Celebrate Jewish Book Month with #30days30authors! JBC invited an author to share thoughts on #JewLit for each day of Jewish Book Month. Watch, read, enjoy, and discover!
Today, Idra Novey, the author of the Sami Rohr Prize winning novel Ways to Disappear, shares the view from Kafka’s window, and the impact that his Judaism had on his writing —and on her own as well.
Like many Americans, my first introduction to Kafka was in high school with what he referred to as his “bug piece,” The Metamorphosis. My husband, who grew up in Chile, was introduced to Kafka via The Metamorphsis as well. In both Chile and in my public high school in rural Pennsylvania, our teachers gave us numerous biographical facts we were expected to regurgitate for an upcoming quiz.
Yet amid all this grade school emphasis on biography, neither of our teachers ever mentioned Kafka’s family was Jewish. It was not until I came home and shared my astonishment about the “bug piece” with my father that I learned this life-altering writer named Franz had gone to Hebrew school as well, and had also grown up feeling acutely, continually aware, as I did in rural Pennsylvania, that he would always be seen as an outsider.
Several years later, in my literature classes at Barnard College, and on my own, I read more about the impact Judaism had on Kafka’s worldview and his sensibility as a writer. While living in Chile, and later in Brazil and translating novelists from Spanish and Portuguese, I became increasingly interested in Kafka’s theories about outsider writers in minor languages as the ones most likely to “indicate breaking points” in literature and push fiction in new directions. This certainly seemed true of the Brazilian Jewish writer Clarice Lispector, and I returned to Kafka’s theories while translating one of her novels.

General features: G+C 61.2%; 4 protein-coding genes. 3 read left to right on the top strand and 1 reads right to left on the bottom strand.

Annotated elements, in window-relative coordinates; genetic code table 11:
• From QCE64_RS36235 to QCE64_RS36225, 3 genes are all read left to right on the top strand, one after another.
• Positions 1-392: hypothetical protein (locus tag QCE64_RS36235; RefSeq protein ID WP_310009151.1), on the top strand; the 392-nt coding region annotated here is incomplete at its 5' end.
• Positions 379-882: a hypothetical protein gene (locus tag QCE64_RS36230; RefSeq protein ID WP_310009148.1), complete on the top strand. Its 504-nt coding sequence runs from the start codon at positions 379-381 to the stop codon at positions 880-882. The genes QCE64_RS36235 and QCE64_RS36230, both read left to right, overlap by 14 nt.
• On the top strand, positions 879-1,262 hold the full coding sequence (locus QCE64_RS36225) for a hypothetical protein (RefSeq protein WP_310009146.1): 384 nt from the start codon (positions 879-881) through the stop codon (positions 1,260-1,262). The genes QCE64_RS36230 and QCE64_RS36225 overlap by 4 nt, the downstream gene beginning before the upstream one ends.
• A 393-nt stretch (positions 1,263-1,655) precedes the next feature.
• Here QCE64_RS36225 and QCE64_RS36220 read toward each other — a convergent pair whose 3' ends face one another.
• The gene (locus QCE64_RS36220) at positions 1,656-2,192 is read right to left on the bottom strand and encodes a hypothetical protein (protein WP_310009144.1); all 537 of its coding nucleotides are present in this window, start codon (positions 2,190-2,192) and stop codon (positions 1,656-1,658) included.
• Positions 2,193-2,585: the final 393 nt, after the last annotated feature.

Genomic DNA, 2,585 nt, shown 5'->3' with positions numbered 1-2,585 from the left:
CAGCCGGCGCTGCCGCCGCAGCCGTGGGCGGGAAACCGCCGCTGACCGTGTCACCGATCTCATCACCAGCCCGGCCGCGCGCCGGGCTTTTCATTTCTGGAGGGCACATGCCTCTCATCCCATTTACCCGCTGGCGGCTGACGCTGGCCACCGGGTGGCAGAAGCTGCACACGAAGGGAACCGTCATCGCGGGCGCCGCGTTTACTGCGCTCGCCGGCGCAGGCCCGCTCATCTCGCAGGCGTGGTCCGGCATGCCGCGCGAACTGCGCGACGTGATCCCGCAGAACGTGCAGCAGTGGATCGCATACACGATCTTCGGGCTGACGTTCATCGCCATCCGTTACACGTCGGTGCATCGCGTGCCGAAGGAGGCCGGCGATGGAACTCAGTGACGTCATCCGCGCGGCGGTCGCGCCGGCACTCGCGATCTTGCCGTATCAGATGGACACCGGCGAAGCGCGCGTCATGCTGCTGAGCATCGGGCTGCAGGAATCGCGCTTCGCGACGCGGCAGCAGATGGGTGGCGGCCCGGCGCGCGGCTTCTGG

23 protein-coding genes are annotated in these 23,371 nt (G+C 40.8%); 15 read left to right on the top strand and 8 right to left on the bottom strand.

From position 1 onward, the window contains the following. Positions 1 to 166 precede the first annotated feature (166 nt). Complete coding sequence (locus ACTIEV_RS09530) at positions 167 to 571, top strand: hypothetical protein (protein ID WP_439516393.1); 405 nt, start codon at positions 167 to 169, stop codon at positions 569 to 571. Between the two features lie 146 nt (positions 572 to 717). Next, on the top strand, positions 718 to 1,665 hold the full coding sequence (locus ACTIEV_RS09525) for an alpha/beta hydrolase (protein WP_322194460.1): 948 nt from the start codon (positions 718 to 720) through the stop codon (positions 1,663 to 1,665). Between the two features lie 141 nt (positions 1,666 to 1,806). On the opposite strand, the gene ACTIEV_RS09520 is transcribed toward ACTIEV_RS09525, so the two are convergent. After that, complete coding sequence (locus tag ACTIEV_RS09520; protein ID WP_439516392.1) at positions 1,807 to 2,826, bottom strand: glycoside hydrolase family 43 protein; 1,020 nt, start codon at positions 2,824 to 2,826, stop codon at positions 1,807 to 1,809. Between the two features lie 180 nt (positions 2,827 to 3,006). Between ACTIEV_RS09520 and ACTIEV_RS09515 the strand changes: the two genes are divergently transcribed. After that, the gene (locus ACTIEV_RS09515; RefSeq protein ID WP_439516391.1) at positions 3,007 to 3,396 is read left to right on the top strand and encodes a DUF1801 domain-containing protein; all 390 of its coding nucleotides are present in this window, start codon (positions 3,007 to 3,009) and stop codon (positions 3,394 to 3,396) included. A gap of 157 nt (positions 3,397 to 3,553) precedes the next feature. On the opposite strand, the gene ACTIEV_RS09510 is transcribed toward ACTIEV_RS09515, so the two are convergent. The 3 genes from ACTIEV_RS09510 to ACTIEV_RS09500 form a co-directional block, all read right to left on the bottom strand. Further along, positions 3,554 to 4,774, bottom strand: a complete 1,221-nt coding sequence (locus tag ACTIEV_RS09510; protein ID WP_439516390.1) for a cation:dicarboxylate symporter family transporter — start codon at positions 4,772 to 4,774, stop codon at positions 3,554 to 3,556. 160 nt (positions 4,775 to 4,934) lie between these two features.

Both Kafka and Lispector became significant influences on my own writing, and on the outsider Brazilian Jewish author I invented in my first novel, Ways to Disappear, all of which contributed to my eagerness to visit Prague and see Kafka’s childhood home along the Vltava River for myself.
This past summer, after the extraordinary gift of receiving the JBC’s Sami Rohr Prize, I finally made that pilgrimage. As my husband and I moved through the exhibit about the influence of the Yiddish theater on Kafka’s writing, and how often Judaism came up in his fraught relationship with his religious father, we were both surprised at what a Jewish-infused version of Kafka’s life the museum presented.
To have a chance to view Prague through Kafka’s windows was exhilarating and the museum does an extraordinary job of recreating a sense of coming closer to the untouchable, unknowable aspects that shape the sensibility of a writer. Touring the exhibits, I kept thinking about one of my favorite, lesser-known Kafka stories about an untouchable animal that lives in a synagogue.
Written in 1920, it is a wry tale whose humor didn’t really come alive in English until Michael Hoffman’s excellent new translations of Kafka’s short fiction, Investigations of a Dog. The synagogue where the untouchable long-necked animal has chosen to live is a tiny one, and the synagogue’s population is shrinking by the year. The Jewish community is having a hard time finding the funds to keep up the building. The description brought to mind the increasingly empty synagogue my parents belonged to in Pennsylvania and also the one I’d come to know in Vina del Mar, Chile with my father-in-law — those ever-emptier synagogues that exist in places where teachers will make a case for reading Kafka by leaving out any mention of his love of Yiddish theater, or of his strange story about the long-necked, untouchable animal in a synagogue who comes to know three generations of Jews, more and more of whom have moved away from the tiny town where they grew tired of being continually perceived as outsiders.
Idra Novey is the author of the novel Ways to Disappear, winner of the Sami Rohr Prize, the Brooklyn Eagles Prize, and a finalist for the Los Angeles Times Book Prize for First Fiction. Her work has been translated into ten languages and she’s written for the New York Times, the Los Angeles Times, and the Paris Review. She’s translated four books from Spanish and Portuguese, most recently Clarice Lispector’s novel The Passion According to G.H. She is currently the Writer-in-Residence in NYU’s Stella Adler Studio of Acting.